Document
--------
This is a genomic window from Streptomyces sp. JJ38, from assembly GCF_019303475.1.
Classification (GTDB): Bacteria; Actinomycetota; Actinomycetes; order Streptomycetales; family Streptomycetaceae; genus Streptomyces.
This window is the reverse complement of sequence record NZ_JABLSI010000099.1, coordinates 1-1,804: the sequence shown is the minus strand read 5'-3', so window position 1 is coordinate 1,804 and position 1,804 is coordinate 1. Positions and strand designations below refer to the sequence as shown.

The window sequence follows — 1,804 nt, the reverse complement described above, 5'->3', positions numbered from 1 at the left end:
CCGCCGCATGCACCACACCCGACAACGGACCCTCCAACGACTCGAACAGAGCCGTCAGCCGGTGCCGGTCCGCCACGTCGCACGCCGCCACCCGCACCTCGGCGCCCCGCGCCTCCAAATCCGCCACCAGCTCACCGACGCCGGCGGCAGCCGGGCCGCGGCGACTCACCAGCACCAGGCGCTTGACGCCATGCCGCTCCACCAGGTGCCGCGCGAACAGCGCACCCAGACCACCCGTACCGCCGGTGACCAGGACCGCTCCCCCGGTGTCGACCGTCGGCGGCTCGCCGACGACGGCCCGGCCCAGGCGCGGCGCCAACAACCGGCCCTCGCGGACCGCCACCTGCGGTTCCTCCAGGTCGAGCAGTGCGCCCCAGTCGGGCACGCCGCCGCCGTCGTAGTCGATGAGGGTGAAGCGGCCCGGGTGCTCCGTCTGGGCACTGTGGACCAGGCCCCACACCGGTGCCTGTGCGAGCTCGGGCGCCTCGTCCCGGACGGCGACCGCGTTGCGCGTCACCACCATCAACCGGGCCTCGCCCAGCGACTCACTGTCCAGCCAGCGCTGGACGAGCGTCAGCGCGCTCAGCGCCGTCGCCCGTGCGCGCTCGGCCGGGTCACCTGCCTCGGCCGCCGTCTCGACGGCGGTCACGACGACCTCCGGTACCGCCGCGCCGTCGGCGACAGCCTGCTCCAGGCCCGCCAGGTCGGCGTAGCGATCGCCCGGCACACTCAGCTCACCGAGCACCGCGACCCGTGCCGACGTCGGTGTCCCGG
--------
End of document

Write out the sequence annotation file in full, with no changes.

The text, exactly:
This is a genomic window from Streptomyces sp. JJ38, from assembly GCF_019303475.1.
Classification (GTDB): Bacteria; Actinomycetota; Actinomycetes; order Streptomycetales; family Streptomycetaceae; genus Streptomyces.
This window is the reverse complement of sequence record NZ_JABLSI010000099.1, coordinates 1-1,804: the sequence shown is the minus strand read 5'-3', so window position 1 is coordinate 1,804 and position 1,804 is coordinate 1. Positions and strand designations below refer to the sequence as shown.

The window sequence follows — 1,804 nt, the reverse complement described above, 5'->3', positions numbered from 1 at the left end:
CCGCCGCATGCACCACACCCGACAACGGACCCTCCAACGACTCGAACAGAGCCGTCAGCCGGTGCCGGTCCGCCACGTCGCACGCCGCCACCCGCACCTCGGCGCCCCGCGCCTCCAAATCCGCCACCAGCTCACCGACGCCGGCGGCAGCCGGGCCGCGGCGACTCACCAGCACCAGGCGCTTGACGCCATGCCGCTCCACCAGGTGCCGCGCGAACAGCGCACCCAGACCACCCGTACCGCCGGTGACCAGGACCGCTCCCCCGGTGTCGACCGTCGGCGGCTCGCCGACGACGGCCCGGCCCAGGCGCGGCGCCAACAACCGGCCCTCGCGGACCGCCACCTGCGGTTCCTCCAGGTCGAGCAGTGCGCCCCAGTCGGGCACGCCGCCGCCGTCGTAGTCGATGAGGGTGAAGCGGCCCGGGTGCTCCGTCTGGGCACTGTGGACCAGGCCCCACACCGGTGCCTGTGCGAGCTCGGGCGCCTCGTCCCGGACGGCGACCGCGTTGCGCGTCACCACCATCAACCGGGCCTCGCCCAGCGACTCACTGTCCAGCCAGCGCTGGACGAGCGTCAGCGCGCTCAGCGCCGTCGCCCGTGCGCGCTCGGCCGGGTCACCTGCCTCGGCCGCCGTCTCGACGGCGGTCACGACGACCTCCGGTACCGCCGCGCCGTCGGCGACAGCCTGCTCCAGGCCCGCCAGGTCGGCGTAGCGATCGCCCGGCACACTCAGCTCACCGAGCACCGCGACCCGTGCCGACGTCGGTGTCCCGG